If there is one Android tablet I am truly excited about (more than the Galaxy Tab, the ViewPad, etc), it's definitely the 10.1" Tegra 2 based dual-core Notion Ink Adam. The tablet has been in the making for as long as I can remember Android tablets even being mentioned, hitting more snags and delays than Duke Nukem and Crunchpad combined. However, Notion Ink's incredible (simply stunning really - just flip through their blog) attention to detail that can only be rivaled by Apple, in my opinion, will make the wait seem like a negligible price to pay when we are finally able to buy the darn thing.
Yesterday, T-Mobile officially rebranded its new HSPA+ network as "4G" in an effort to gain that extra G that consumers are so obsessed with (relevant:  ). In order to promote this newly proclaimed largest 4G network in the country along with the myTouch 4G that was released today, the company launched a video campaign that will air on major TV networks and websites.
The first campaign video features a fresher, younger, and even more vibrant replacement for Catherine Zeta-Jones (who has been T-Mobile's regular face in the last few years) in a familiar and kind of overplayed "Hi, I'm a Mac, and I'm a PC" style.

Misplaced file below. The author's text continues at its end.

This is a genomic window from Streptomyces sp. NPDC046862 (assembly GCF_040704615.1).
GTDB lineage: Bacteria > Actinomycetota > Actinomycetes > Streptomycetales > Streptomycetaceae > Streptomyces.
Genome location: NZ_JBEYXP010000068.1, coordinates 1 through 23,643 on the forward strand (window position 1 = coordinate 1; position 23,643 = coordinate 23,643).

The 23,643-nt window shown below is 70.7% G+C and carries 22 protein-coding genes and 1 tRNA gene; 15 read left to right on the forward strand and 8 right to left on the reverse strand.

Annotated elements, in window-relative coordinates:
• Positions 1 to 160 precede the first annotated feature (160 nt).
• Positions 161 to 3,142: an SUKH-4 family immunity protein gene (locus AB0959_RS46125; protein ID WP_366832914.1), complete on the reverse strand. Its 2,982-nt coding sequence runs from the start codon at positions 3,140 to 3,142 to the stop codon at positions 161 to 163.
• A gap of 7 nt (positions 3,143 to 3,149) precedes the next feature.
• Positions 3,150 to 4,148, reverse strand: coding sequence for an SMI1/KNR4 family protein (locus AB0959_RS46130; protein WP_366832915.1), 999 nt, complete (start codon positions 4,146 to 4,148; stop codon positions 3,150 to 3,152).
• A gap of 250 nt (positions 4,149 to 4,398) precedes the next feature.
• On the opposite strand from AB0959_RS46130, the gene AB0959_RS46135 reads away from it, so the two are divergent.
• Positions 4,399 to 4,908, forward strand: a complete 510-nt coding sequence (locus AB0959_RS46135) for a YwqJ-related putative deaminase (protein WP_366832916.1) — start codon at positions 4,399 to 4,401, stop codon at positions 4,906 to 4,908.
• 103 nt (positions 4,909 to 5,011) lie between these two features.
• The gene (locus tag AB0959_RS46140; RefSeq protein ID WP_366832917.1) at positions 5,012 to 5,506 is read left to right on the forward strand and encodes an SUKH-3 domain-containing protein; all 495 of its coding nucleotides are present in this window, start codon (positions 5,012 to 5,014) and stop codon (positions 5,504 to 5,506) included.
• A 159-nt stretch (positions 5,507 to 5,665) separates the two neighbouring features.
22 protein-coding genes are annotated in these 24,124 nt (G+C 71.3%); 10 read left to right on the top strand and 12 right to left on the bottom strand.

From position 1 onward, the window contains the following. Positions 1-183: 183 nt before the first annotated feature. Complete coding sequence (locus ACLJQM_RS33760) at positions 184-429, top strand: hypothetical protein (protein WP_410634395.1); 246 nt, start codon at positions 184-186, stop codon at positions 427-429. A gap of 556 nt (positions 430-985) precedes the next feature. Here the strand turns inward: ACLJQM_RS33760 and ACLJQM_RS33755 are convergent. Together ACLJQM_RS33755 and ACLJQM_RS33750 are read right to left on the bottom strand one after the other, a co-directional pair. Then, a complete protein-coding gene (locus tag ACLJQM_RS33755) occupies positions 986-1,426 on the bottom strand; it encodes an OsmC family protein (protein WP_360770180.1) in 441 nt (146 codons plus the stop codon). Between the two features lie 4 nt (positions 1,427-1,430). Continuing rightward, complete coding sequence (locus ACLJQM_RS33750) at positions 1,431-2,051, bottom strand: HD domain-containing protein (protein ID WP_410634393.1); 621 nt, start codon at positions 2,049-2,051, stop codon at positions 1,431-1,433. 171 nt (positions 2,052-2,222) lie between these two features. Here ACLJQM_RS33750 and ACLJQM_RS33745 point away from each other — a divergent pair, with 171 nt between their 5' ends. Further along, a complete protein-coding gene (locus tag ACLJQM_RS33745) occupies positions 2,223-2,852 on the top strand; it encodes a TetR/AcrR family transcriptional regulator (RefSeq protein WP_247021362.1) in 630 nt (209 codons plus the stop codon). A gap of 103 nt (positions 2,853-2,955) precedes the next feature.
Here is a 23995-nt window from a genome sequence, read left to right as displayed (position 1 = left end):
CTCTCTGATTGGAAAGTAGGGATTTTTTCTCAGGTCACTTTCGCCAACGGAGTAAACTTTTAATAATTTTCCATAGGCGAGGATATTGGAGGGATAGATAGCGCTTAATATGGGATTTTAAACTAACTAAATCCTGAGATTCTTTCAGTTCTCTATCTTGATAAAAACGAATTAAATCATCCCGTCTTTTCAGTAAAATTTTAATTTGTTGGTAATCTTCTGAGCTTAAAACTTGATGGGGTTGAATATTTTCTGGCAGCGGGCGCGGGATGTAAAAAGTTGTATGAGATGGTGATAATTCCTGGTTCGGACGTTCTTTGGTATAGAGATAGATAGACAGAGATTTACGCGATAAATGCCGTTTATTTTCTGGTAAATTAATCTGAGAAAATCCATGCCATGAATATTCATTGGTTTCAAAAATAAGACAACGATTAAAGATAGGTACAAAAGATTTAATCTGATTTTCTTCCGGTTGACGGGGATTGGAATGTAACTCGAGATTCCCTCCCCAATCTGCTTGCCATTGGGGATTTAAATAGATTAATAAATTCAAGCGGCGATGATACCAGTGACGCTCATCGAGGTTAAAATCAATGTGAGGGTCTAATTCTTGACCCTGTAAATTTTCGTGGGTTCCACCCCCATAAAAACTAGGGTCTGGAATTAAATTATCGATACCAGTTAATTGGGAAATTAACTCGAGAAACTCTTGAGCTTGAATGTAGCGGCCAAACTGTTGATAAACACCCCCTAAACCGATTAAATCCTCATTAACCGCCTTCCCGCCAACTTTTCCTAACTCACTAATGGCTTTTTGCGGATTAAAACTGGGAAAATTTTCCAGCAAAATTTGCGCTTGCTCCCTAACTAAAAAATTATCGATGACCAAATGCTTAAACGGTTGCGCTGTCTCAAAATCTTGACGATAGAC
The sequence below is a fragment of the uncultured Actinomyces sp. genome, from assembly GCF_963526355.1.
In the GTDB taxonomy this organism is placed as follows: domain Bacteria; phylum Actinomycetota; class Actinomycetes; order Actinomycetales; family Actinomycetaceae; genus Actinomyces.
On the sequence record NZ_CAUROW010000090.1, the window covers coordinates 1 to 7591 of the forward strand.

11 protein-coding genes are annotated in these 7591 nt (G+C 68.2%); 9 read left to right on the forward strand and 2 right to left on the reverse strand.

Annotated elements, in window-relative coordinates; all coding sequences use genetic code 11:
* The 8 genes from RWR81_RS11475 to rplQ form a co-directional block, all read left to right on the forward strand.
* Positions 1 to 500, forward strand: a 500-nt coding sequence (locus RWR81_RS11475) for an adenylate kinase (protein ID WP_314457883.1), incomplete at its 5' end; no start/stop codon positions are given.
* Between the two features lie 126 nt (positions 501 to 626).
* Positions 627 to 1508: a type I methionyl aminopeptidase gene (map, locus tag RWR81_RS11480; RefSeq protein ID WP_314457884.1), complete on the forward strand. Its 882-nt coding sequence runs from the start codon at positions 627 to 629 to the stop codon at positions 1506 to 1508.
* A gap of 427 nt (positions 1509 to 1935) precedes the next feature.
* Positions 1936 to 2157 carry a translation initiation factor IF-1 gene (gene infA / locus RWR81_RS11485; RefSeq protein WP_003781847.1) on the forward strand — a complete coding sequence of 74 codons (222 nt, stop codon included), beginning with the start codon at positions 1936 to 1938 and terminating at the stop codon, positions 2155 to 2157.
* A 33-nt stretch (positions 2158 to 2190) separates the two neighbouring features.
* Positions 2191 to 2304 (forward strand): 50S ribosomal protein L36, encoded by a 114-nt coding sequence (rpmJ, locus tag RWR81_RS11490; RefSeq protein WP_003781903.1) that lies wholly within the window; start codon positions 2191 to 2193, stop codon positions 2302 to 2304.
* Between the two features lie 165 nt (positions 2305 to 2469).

Since the advent of Android in 2009, the family of devices running Google's mobile OS has grown from one handset to now hundreds and possibly thousands of unique models. In recent months, Android has seen an explosion of devices coming from lesser-known Asian manufacturers, with one of the main selling points being price. The manufacturers realized that with Android they had a readily and freely accessible operating system, a large market of potential customers, and all they had to do was put together a cheap device to capitalize on Android's continued growth. Unfortunately, these devices often cut corners where things mattered the most - poor displays, resistive touchscreens, bad build quality and a litany of other crimes against the gods of consumer electronics.
One of the reasons I love Android is because you can customize the heck out of your experience. Replacing the stock launcher with Launcher Pro is pretty much the first thing I do now when I get a new phone because of the innovations a hard-working, smart, and dedicated engineer (Fede) can bring to the table.
However, Launcher Pro is not too much different from the stock UI, outside of tweaks and other little but important things - same goes for ADW and other home replacements. Because of that, I get especially excited when I see some outside the box thinking (remember Mozilla's Seabird and the TAT's Horizon concepts, for example?)
The visionaries behind Slick UI are some of those outside the box thinkers that I am so fond of - they're thinking of a UI nobody's ever done before, and I'm very much interested in seeing this concept go to something real we can all install on our phones.
What do we have here? Why, it's a giant Gingerbread statue getting installed over at Googleplex, right next to Froyo and the rest of the gang. It's not exactly what we'd been expecting and hoping to see today, but it's a start. Last time the Froyo statue was installed, we got the SDK a week later. Bring it on, Google!